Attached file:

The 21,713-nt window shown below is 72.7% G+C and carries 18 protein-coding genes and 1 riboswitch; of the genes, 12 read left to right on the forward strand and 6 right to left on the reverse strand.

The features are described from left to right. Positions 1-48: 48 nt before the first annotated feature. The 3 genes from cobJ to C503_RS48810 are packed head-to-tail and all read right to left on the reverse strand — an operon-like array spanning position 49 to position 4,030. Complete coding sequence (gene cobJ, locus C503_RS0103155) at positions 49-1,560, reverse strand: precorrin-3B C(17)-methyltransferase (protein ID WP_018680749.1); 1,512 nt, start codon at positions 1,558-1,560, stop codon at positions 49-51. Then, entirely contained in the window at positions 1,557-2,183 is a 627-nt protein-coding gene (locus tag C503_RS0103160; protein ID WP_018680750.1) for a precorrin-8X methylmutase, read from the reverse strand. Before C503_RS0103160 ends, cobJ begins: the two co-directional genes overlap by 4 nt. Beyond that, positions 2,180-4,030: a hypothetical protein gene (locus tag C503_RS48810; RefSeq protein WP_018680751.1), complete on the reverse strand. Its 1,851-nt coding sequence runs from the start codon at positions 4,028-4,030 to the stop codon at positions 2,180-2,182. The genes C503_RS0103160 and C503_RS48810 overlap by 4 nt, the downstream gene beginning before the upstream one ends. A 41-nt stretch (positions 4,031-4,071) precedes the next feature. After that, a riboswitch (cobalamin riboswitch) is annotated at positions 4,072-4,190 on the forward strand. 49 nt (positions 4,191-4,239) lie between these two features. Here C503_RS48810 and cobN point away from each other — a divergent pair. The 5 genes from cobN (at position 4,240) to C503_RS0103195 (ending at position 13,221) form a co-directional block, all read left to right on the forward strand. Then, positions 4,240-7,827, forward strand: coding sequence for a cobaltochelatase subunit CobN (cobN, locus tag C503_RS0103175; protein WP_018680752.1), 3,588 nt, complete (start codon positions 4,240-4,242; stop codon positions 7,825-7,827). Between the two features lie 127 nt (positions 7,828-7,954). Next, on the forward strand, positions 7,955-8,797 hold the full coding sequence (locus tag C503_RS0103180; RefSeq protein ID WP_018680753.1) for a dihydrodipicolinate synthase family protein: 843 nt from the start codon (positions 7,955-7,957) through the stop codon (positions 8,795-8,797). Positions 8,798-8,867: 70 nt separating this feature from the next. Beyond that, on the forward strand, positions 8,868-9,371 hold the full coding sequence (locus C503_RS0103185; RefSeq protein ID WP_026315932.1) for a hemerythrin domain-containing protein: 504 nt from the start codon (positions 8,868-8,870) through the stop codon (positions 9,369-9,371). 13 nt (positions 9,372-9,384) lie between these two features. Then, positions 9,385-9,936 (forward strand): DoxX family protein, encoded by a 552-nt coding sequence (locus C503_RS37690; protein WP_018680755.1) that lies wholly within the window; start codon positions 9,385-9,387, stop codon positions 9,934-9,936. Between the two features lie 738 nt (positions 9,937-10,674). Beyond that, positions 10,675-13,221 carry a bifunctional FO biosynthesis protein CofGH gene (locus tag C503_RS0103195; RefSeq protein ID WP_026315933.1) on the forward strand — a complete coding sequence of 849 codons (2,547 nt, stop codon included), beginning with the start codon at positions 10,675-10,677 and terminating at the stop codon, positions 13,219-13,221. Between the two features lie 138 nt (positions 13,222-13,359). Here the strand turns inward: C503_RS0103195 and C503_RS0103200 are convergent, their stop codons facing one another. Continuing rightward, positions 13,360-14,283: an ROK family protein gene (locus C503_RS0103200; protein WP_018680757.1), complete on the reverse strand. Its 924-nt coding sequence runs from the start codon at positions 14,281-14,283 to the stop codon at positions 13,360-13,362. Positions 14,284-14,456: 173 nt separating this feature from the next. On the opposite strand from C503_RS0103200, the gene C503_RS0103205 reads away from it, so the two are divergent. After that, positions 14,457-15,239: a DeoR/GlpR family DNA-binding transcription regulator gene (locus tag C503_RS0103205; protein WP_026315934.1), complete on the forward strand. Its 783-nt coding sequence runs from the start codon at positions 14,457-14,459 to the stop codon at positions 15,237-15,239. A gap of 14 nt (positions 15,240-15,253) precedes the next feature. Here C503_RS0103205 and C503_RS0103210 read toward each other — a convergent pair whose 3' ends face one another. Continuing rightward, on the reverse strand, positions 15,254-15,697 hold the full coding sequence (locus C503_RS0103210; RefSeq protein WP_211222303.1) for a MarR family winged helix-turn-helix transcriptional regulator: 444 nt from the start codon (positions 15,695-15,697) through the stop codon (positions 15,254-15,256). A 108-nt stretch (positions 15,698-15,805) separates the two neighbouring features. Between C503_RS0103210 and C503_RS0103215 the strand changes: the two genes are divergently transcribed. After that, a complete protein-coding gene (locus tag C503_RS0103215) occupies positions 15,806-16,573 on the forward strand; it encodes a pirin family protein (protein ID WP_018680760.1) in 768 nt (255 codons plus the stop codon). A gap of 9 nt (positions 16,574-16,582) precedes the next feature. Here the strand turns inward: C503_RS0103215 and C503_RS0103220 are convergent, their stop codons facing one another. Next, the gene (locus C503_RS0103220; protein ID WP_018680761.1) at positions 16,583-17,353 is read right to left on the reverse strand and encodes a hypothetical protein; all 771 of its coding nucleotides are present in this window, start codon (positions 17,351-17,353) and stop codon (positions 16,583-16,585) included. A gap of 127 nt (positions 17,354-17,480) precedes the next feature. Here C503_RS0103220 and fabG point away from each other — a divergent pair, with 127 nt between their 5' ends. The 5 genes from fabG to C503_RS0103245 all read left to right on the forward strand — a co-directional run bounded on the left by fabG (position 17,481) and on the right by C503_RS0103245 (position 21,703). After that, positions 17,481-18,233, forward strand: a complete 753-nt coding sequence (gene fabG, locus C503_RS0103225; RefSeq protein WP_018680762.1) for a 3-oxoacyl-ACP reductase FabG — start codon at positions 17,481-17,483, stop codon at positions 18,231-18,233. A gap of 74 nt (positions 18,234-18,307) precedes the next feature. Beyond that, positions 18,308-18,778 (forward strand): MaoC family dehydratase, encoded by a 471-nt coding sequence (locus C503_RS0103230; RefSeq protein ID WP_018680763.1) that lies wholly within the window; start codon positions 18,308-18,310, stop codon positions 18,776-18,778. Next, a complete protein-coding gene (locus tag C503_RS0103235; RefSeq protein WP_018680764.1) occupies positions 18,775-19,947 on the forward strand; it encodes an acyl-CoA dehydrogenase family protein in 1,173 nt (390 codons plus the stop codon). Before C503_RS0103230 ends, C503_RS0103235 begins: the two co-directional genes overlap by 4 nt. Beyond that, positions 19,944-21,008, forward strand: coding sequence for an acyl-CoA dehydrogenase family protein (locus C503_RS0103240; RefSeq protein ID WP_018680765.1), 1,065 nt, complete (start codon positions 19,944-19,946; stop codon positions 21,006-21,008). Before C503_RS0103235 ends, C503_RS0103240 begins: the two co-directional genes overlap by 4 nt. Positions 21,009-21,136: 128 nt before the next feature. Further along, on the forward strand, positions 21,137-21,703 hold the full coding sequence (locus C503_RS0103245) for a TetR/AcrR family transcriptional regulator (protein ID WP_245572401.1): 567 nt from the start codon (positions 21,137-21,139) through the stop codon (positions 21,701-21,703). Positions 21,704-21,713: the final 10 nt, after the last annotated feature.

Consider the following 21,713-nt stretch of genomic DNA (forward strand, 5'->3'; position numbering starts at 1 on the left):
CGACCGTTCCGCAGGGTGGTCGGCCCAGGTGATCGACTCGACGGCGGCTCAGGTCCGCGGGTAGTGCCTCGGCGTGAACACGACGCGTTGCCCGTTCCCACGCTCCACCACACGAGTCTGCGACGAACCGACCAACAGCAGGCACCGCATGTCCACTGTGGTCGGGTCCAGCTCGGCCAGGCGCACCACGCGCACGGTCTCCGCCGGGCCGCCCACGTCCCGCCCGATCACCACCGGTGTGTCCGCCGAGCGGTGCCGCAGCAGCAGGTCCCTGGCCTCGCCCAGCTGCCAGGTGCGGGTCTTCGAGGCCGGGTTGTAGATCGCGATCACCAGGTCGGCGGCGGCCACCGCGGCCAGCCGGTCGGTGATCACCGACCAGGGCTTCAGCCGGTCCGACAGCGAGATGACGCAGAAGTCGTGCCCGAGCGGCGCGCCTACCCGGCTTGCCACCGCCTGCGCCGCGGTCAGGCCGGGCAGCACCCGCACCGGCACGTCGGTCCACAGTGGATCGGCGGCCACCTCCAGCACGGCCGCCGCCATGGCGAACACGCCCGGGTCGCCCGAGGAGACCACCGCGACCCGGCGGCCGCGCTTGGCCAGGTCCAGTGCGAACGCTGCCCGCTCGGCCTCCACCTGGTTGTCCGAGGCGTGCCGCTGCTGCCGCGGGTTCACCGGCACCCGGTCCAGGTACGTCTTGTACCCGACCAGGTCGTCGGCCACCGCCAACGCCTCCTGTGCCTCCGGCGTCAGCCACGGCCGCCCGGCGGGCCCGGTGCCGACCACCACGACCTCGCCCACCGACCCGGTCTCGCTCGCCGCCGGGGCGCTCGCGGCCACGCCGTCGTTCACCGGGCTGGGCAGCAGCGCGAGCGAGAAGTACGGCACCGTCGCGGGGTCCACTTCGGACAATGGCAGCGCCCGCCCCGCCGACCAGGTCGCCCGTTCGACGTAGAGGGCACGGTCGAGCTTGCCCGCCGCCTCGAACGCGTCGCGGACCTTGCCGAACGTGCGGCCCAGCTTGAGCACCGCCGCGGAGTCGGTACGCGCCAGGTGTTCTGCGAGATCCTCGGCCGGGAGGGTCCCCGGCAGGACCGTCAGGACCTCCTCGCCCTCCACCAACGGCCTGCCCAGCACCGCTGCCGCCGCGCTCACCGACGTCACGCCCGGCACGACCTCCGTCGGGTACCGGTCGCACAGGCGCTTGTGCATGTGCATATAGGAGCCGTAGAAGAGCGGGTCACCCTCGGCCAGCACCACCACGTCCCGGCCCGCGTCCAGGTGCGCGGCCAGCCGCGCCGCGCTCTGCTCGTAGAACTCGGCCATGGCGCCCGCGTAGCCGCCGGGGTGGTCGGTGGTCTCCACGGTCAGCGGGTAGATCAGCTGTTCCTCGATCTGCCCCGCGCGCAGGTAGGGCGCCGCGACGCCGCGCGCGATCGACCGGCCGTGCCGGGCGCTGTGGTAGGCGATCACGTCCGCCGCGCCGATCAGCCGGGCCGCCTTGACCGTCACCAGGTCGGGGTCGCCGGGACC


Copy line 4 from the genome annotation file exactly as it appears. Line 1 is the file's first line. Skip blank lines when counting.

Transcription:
CGACCGTTCCGCAGGGTGGTCGGCCCAGGTGATCGACTCGACGGCGGCTCAGGTCCGCGGGTAGTGCCTCGGCGTGAACACGACGCGTTGCCCGTTCCCACGCTCCACCACACGAGTCTGCGACGAACCGACCAACAGCAGGCACCGCATGTCCACTGTGGTCGGGTCCAGCTCGGCCAGGCGCACCACGCGCACGGTCTCCGCCGGGCCGCCCACGTCCCGCCCGATCACCACCGGTGTGTCCGCCGAGCGGTGCCGCAGCAGCAGGTCCCTGGCCTCGCCCAGCTGCCAGGTGCGGGTCTTCGAGGCCGGGTTGTAGATCGCGATCACCAGGTCGGCGGCGGCCACCGCGGCCAGCCGGTCGGTGATCACCGACCAGGGCTTCAGCCGGTCCGACAGCGAGATGACGCAGAAGTCGTGCCCGAGCGGCGCGCCTACCCGGCTTGCCACCGCCTGCGCCGCGGTCAGGCCGGGCAGCACCCGCACCGGCACGTCGGTCCACAGTGGATCGGCGGCCACCTCCAGCACGGCCGCCGCCATGGCGAACACGCCCGGGTCGCCCGAGGAGACCACCGCGACCCGGCGGCCGCGCTTGGCCAGGTCCAGTGCGAACGCTGCCCGCTCGGCCTCCACCTGGTTGTCCGAGGCGTGCCGCTGCTGCCGCGGGTTCACCGGCACCCGGTCCAGGTACGTCTTGTACCCGACCAGGTCGTCGGCCACCGCCAACGCCTCCTGTGCCTCCGGCGTCAGCCACGGCCGCCCGGCGGGCCCGGTGCCGACCACCACGACCTCGCCCACCGACCCGGTCTCGCTCGCCGCCGGGGCGCTCGCGGCCACGCCGTCGTTCACCGGGCTGGGCAGCAGCGCGAGCGAGAAGTACGGCACCGTCGCGGGGTCCACTTCGGACAATGGCAGCGCCCGCCCCGCCGACCAGGTCGCCCGTTCGACGTAGAGGGCACGGTCGAGCTTGCCCGCCGCCTCGAACGCGTCGCGGACCTTGCCGAACGTGCGGCCCAGCTTGAGCACCGCCGCGGAGTCGGTACGCGCCAGGTGTTCTGCGAGATCCTCGGCCGGGAGGGTCCCCGGCAGGACCGTCAGGACCTCCTCGCCCTCCACCAACGGCCTGCCCAGCACCGCTGCCGCCGCGCTCACCGACGTCACGCCCGGCACGACCTCCGTCGGGTACCGGTCGCACAGGCGCTTGTGCATGTGCATATAGGAGCCGTAGAAGAGCGGGTCACCCTCGGCCAGCACCACCACGTCCCGGCCCGCGTCCAGGTGCGCGGCCAGCCGCGCCGCGCTCTGCTCGTAGAACTCGGCCATGGCGCCCGCGTAGCCGCCGGGGTGGTCGGTGGTCTCCACGGTCAGCGGGTAGATCAGCTGTTCCTCGATCTGCCCCGCGCGCAGGTAGGGCGCCGCGACGCCGCGCGCGATCGACCGGCCGTGCCGGGCGCTGTGGTAGGCGATCACGTCCGCCGCGCCGATCAGCCGGGCCGCCTTGACCGTCACCAGGTCGGGGTCGCCGGGACC